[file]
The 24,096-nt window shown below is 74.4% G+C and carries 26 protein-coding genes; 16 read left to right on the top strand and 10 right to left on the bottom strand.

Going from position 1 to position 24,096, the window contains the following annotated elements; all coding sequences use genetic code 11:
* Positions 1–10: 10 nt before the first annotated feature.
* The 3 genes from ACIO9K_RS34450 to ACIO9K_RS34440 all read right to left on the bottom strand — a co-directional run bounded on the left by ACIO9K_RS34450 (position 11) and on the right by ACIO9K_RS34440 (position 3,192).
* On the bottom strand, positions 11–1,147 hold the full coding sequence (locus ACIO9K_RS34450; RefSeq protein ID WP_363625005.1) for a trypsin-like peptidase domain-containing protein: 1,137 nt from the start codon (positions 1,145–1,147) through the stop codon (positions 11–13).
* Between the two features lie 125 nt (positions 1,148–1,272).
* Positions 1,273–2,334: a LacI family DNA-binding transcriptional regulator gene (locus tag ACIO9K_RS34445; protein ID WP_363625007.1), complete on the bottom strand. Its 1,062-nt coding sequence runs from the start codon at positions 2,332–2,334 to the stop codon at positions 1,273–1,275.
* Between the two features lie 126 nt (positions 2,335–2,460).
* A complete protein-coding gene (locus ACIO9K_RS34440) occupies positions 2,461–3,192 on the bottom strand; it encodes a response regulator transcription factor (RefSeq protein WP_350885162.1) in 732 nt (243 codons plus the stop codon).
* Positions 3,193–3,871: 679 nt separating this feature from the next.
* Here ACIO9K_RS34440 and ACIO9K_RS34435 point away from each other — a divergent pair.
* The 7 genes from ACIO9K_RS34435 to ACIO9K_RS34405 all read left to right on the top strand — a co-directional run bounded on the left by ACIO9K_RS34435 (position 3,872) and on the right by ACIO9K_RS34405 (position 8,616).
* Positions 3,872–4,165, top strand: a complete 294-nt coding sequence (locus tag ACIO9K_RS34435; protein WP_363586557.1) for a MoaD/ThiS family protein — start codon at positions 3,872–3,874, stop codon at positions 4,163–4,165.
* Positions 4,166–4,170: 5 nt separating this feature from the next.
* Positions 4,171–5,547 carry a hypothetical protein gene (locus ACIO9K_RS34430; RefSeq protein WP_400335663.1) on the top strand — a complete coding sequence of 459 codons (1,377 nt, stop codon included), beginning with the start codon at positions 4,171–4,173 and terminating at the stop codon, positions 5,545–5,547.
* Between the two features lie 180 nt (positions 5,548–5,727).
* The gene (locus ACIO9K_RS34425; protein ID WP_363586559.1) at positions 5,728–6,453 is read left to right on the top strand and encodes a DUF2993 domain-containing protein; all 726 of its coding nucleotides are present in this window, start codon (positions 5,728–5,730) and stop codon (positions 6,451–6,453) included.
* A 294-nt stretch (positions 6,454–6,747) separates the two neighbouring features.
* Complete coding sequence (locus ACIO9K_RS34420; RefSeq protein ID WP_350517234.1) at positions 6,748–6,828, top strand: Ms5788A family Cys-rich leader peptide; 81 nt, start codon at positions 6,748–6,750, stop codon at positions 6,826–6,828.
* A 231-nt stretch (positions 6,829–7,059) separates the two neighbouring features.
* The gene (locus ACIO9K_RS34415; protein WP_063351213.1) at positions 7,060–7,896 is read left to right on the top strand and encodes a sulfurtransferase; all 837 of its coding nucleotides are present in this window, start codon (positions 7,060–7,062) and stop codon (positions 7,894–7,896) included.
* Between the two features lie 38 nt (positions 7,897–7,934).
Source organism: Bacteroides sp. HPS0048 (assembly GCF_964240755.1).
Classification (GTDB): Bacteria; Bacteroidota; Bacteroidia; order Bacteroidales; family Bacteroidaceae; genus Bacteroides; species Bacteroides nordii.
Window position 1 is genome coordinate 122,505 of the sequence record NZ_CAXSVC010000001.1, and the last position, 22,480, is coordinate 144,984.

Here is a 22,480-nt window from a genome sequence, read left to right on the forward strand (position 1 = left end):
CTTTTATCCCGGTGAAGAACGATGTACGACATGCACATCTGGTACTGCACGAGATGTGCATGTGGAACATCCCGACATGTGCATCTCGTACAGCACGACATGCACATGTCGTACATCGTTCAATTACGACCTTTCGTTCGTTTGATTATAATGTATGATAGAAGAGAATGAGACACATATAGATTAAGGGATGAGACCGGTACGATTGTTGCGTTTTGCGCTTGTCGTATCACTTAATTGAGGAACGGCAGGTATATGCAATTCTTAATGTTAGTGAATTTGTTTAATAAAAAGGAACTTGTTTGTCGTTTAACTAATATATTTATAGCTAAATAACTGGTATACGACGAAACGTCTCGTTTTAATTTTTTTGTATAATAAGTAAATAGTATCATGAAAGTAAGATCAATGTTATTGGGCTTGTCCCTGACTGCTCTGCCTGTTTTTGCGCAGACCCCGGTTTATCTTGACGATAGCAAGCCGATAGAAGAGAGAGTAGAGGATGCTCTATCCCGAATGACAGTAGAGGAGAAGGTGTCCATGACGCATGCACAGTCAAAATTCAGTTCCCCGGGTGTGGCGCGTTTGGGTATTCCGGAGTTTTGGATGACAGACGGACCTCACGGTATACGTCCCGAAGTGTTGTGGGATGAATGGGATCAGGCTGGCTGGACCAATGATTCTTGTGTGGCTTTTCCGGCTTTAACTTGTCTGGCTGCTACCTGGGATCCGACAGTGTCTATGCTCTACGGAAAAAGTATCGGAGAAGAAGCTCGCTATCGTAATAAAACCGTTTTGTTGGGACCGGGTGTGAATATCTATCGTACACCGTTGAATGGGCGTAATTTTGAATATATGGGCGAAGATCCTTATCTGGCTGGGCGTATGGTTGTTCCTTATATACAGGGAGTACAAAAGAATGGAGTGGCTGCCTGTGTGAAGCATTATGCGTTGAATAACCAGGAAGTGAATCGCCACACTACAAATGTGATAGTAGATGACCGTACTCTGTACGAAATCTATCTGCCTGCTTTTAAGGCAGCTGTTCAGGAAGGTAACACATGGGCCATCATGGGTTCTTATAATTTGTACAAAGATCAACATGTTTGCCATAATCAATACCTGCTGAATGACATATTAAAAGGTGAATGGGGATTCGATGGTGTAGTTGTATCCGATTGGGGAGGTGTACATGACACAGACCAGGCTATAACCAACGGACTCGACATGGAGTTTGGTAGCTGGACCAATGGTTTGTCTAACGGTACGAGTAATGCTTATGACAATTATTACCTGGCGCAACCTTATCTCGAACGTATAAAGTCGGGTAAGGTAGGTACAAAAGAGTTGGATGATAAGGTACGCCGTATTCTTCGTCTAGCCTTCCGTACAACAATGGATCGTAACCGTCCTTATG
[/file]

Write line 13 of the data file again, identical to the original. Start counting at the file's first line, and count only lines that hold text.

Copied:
* Positions 3,872–4,165, top strand: a complete 294-nt coding sequence (locus tag ACIO9K_RS34435; protein WP_363586557.1) for a MoaD/ThiS family protein — start codon at positions 3,872–3,874, stop codon at positions 4,163–4,165.